After the first 20-25 minutes, the US slowed down on their attacking press when they were pushing high together, while also looking for quick direct balls forward for Alex Morgan. Morgan really did her best to hold up play and allow the forward line to dash past her, putting Lavelle and Press as often as she could. But Brazil was also constantly swarming her on these plays, putting Morgan in the role of foul sponge, which did at least incur one yellow card for Brazil for a tackle into her legs on a near-breakaway.
The US began relying a bit more on the fast break, leaving whoever was rotating into the highest position to make a run for it, whether that was Morgan in the 9 or Lavelle coming from behind her, or Press picking it up and trying to put in the cross.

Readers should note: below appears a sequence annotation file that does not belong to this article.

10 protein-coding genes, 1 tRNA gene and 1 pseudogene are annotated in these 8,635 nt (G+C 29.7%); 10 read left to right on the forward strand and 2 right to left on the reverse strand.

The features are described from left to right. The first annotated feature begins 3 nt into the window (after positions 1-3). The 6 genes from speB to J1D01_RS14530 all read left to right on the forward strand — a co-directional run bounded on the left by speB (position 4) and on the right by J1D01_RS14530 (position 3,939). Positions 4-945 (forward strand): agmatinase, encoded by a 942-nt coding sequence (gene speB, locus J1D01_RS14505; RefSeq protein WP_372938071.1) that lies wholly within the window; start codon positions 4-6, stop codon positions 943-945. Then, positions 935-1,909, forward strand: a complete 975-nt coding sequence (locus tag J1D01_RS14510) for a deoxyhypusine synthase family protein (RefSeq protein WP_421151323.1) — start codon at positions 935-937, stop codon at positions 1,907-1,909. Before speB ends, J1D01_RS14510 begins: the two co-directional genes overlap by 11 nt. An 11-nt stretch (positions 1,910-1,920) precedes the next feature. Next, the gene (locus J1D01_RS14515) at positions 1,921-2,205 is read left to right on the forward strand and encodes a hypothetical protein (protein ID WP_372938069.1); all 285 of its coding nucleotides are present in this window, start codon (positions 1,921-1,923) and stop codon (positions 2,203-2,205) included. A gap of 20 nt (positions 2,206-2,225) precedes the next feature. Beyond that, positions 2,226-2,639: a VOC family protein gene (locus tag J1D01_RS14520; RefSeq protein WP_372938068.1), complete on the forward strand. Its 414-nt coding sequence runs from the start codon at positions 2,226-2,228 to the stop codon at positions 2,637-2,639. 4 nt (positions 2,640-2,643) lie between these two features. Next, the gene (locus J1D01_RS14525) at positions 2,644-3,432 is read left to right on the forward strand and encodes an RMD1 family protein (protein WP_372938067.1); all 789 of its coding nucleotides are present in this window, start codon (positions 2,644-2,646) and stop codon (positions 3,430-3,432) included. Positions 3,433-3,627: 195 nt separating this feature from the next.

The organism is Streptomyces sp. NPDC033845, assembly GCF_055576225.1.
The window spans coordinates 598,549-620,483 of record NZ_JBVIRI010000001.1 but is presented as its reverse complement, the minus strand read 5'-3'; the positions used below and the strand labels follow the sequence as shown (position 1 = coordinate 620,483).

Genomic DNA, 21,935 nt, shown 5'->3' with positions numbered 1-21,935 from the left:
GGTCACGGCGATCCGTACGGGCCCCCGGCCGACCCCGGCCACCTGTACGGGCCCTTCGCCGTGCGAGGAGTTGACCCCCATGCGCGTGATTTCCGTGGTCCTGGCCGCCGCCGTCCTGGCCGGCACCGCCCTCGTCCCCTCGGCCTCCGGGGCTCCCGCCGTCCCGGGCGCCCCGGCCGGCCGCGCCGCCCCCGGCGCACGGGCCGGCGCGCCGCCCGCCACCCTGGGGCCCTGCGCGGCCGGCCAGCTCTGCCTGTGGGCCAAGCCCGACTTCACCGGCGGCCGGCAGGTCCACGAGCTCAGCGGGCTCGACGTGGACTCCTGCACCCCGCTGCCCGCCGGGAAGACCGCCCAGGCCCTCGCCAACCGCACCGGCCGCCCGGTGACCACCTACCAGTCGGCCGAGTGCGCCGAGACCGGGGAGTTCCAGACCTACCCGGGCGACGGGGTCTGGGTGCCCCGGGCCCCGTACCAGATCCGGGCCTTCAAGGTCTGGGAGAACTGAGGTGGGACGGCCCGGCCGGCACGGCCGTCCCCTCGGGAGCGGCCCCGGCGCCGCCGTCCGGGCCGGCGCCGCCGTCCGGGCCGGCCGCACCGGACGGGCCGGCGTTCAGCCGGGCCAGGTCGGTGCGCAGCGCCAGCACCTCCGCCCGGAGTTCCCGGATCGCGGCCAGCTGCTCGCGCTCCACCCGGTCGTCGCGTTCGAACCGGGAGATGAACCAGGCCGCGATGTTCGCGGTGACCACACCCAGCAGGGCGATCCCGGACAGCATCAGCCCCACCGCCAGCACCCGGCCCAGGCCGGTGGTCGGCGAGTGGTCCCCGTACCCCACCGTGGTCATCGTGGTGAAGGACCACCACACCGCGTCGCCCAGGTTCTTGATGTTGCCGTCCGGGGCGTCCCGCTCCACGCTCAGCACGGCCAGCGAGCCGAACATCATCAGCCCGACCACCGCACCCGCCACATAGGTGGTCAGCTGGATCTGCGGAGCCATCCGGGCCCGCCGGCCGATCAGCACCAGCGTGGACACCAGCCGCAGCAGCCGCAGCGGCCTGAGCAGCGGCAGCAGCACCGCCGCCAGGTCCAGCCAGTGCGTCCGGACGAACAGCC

Near the end of the half the US finally found some kind of rhythm, making great use of playing the ball between lines to work the whole team forward, ultimately creating a great chance for Horan to cross it in for Morgan’s head.
On the other end of the field, the defense had some highs and lows, although the half ended on some nice communication as Becky Saeurbrunn was forced to drop with Dahlkemper but saw the runner to the far post, which sent Julie Ertz rocketing in to cover what might have ended up being a sitter. The half ended at 1-0.
There were no personnel changes for the second half. The team continued to look disjointed, with some possibly tired legs adding into the mix. There were plenty of missed connections – in the 49’ Horan had a nice move to pick up the ball and start taking the space in front of her. She played it to Dunn, who cut in and had Lynn Williams clearly open on the wing, but Williams either didn’t read the play or simply couldn’t get to the ball that Dunn set up perfectly for her. One possible factor here is that Williams was doing a lot more running at this point, tracking back so much to keep that wide channel under control with Sonnett.